Iran's foreign minister, Ali Akbar Salehi, has sent a message to the new leaders of Libya hailing "the total liberation of the country," the Mehr news agency reported on Tuesday.
Salehi said he hoped the Libyan people would exercise their sovereignty by "installing a regime based on religious democracy while preserving the independence and stability of the country with no influence or interference by foreign forces."
Signup to our newsletter and follow us on Facebook and Twitter!
The comments were made in a message addressed to Libya's interim leader, Mustafa Abdel Jalil, Mehr said.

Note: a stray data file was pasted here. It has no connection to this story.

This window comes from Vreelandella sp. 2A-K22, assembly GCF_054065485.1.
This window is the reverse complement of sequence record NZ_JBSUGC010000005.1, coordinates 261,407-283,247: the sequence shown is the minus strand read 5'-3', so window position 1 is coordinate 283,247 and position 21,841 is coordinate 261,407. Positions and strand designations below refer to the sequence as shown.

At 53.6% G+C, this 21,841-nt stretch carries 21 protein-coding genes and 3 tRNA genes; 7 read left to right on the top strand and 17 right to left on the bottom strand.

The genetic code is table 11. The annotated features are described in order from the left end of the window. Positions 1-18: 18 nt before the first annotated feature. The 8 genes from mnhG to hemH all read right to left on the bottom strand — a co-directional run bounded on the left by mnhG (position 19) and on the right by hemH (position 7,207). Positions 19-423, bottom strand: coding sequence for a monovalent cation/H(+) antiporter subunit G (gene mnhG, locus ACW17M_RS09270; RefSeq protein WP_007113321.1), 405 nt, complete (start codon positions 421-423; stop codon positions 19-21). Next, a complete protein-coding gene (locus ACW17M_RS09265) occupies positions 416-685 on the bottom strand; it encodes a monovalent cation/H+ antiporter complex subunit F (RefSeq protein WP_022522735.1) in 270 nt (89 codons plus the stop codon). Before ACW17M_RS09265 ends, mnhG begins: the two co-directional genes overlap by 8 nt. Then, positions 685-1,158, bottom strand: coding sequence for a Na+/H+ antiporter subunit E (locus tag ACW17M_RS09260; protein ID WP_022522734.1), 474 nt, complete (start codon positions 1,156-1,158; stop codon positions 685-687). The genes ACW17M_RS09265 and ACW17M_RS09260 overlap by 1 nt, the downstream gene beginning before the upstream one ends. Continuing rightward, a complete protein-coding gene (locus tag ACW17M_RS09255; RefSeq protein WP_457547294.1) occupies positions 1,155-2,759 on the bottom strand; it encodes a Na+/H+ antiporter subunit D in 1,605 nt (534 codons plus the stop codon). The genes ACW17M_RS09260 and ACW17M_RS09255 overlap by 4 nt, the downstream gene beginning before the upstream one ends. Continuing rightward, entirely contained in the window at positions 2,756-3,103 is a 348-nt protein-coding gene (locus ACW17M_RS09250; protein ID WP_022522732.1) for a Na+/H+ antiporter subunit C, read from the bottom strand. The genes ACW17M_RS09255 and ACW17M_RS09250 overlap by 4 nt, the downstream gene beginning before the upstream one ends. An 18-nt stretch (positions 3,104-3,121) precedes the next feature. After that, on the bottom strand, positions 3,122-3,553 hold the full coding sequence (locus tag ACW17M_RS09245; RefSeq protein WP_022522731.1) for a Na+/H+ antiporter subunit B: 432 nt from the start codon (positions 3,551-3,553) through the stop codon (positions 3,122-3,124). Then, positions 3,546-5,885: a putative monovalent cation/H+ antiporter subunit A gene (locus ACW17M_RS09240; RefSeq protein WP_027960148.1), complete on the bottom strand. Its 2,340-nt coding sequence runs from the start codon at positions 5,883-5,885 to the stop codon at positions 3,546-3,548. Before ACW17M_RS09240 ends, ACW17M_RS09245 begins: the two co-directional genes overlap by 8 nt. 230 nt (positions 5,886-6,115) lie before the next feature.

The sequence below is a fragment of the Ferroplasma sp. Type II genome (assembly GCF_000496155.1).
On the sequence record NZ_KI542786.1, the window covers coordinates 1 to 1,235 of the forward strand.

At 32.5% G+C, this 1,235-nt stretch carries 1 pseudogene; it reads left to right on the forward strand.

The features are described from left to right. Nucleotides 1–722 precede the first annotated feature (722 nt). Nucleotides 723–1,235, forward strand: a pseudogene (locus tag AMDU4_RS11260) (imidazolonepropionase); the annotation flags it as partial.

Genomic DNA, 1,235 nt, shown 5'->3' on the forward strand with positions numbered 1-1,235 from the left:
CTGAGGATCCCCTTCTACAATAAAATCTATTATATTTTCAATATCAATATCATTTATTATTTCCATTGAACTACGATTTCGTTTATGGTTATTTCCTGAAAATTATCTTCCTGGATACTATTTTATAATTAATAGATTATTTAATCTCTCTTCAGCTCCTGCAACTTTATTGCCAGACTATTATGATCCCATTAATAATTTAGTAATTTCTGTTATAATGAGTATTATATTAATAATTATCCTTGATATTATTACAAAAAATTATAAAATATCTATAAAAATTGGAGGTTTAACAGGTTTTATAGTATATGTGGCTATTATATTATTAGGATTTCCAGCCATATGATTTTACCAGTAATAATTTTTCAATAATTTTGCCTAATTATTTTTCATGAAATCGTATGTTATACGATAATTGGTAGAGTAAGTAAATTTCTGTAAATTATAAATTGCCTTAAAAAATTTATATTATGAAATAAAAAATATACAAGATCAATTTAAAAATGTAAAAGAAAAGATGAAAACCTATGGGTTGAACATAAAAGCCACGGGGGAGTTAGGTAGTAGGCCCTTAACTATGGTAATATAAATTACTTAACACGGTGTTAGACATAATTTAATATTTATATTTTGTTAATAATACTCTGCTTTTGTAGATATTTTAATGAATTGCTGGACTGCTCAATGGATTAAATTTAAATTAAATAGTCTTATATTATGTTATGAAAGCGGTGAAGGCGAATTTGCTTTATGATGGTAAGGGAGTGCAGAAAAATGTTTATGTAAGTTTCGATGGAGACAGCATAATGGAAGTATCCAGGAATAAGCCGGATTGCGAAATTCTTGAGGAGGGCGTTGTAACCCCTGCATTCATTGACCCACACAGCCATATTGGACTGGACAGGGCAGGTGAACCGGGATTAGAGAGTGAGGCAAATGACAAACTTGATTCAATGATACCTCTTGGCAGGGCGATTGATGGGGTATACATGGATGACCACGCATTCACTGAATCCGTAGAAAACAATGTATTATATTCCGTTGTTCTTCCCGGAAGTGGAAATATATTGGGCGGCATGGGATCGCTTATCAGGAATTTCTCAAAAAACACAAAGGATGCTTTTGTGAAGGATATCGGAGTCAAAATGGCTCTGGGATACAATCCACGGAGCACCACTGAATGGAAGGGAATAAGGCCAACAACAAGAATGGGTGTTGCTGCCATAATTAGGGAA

Abdel Jalil on Monday stated that Libya would remain a "moderate" Muslim country, after having raised concerns in the West on Sunday by stressing that Islamic sharia law would prevail.
Iran, which uses a form of sharia law as the basis of its legal system, backed the revolt against Libya's toppled, late leader Moamer Kadhafi, though it did not formally recognise Abdel Jalil's National Transitional Council and was opposed to the NATO intervention.
Iranian foreign ministry spokesman Ramin Mehmanparast on Friday welcomed the death of Kadhafi, saying it removed any "pretext" for NATO to continue its air operations in Libya.